I'm starting this thread in hopes that others can share their amazing revelations (however minor/major/or silly). So please let me know what yours are - maybe yours is the next one I'm about to have and you can help me get there!! :)
Last weeks realization went something like this:
There are times my stirrups don't seem even, or one is tight with my leg weight against it and one is ok, but not as 'in control' .. I'm not as heavy in it.
I used to think that it was because of slight un-evenness in the leathers, or how I was positioning my ankles or I don't really know - but I certainly didn't feel I had instant control over the problem.
Then last week I was cantering and I stopped the horse and said to my instructor "I'm sorry, I lost my stirrup. My foot is in it, but I don't have it." It felt like I had to point my toes to feel any weight on it.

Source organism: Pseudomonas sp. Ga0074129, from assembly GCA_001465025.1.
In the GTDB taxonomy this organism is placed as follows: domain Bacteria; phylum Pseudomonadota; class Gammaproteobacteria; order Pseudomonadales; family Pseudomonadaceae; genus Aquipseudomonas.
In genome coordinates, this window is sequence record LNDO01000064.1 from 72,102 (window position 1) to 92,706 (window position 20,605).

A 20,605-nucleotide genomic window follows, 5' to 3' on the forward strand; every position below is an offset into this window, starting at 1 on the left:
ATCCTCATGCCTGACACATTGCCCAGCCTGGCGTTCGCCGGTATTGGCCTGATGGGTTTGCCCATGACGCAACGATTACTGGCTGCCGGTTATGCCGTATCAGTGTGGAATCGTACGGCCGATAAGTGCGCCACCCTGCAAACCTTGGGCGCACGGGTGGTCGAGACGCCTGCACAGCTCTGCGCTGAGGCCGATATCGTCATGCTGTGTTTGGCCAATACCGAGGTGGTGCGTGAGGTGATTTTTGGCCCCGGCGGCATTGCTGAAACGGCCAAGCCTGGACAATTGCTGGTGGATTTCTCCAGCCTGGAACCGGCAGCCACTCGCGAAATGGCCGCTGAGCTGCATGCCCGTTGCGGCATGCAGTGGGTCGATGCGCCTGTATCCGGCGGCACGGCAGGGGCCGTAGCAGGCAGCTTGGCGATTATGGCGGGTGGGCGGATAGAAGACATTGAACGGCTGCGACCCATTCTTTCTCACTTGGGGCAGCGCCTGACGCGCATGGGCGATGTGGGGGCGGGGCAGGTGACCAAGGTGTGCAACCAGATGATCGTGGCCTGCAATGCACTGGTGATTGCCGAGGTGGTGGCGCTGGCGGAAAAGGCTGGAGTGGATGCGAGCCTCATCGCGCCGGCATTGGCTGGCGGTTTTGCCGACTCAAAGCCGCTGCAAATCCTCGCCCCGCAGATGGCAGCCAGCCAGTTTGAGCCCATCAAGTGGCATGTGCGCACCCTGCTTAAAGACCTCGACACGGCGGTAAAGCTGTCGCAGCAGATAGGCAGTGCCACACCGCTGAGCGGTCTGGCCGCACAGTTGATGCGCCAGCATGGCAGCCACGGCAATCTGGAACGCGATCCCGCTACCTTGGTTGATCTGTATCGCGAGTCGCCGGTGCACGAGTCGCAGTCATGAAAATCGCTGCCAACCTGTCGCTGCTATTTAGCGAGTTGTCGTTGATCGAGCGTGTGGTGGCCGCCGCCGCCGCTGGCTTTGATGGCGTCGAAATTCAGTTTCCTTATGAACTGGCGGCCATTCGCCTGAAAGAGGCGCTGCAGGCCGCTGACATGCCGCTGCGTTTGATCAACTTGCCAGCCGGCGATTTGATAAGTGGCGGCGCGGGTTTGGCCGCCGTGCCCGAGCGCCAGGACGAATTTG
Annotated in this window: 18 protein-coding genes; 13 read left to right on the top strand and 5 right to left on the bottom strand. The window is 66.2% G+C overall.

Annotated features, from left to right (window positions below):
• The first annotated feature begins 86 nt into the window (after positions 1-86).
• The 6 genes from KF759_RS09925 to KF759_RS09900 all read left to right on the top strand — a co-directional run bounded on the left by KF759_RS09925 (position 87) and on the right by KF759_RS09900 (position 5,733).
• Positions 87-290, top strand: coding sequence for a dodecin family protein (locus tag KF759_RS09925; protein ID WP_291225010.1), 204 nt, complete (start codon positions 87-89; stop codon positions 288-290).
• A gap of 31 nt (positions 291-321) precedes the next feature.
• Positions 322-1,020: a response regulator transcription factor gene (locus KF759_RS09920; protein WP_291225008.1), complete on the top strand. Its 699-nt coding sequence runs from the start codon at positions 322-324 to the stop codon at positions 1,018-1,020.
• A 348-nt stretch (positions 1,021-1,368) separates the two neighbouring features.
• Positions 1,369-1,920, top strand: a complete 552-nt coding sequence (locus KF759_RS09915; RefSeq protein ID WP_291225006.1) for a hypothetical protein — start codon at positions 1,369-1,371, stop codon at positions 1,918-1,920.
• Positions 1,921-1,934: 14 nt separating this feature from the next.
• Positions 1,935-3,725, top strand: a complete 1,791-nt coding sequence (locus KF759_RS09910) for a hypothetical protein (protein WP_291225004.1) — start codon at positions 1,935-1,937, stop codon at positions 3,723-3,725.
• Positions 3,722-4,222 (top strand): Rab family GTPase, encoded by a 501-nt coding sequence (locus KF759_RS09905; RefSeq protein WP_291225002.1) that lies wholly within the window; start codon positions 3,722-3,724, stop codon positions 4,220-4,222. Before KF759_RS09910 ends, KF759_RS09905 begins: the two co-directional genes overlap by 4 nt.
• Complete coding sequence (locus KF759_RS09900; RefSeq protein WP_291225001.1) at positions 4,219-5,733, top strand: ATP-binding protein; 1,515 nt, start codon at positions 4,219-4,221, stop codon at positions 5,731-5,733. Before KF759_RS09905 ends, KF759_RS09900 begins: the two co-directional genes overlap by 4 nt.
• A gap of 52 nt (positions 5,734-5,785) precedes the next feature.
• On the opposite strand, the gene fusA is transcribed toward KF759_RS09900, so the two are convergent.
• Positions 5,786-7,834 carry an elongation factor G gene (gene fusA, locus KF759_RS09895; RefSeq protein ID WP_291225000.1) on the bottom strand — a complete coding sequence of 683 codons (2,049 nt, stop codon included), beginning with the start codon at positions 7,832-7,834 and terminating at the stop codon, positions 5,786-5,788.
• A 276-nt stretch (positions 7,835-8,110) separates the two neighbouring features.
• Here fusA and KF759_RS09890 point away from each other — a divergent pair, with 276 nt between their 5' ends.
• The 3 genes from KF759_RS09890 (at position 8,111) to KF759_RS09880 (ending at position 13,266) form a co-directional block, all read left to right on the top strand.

And it dawned on me: The only way that is possible is I am clenching w/ my thighs. If I relaxed my upper leg, thereby lengthening my leg down, my foot would be tight against the stirrup. My LEGS are longer than the stirrups - so if I ever feel it's loose - not only is it my fault - but I can very simply correct it by consciously not clenching anywhere and lengthening my leg.
Not clenching/relaxing you upper leg can be hard at first because it's bouncy and if you don't have a good seat yet - you kind of use clenching as a crutch. But the next time I cantered and a stirrup felt a little loose - I thought "relax. Lengthen." and suddenly my foot was again in the stirrup & I had good control over my lower leg.
This realization also helped in my understanding of general balance on a horse. Your weight should be equally distributed in each stirrup.. so if you feel "even" but you weight is heavier in one stirrup - even though it feels good - you likely are slightly off. (This is a working theory - I am not an advanced rider so maybe someone who is can comment on the correctness of this theory!)
I hope this helps someone and I look forward to reading other people's break throughs and hopefully learning from them!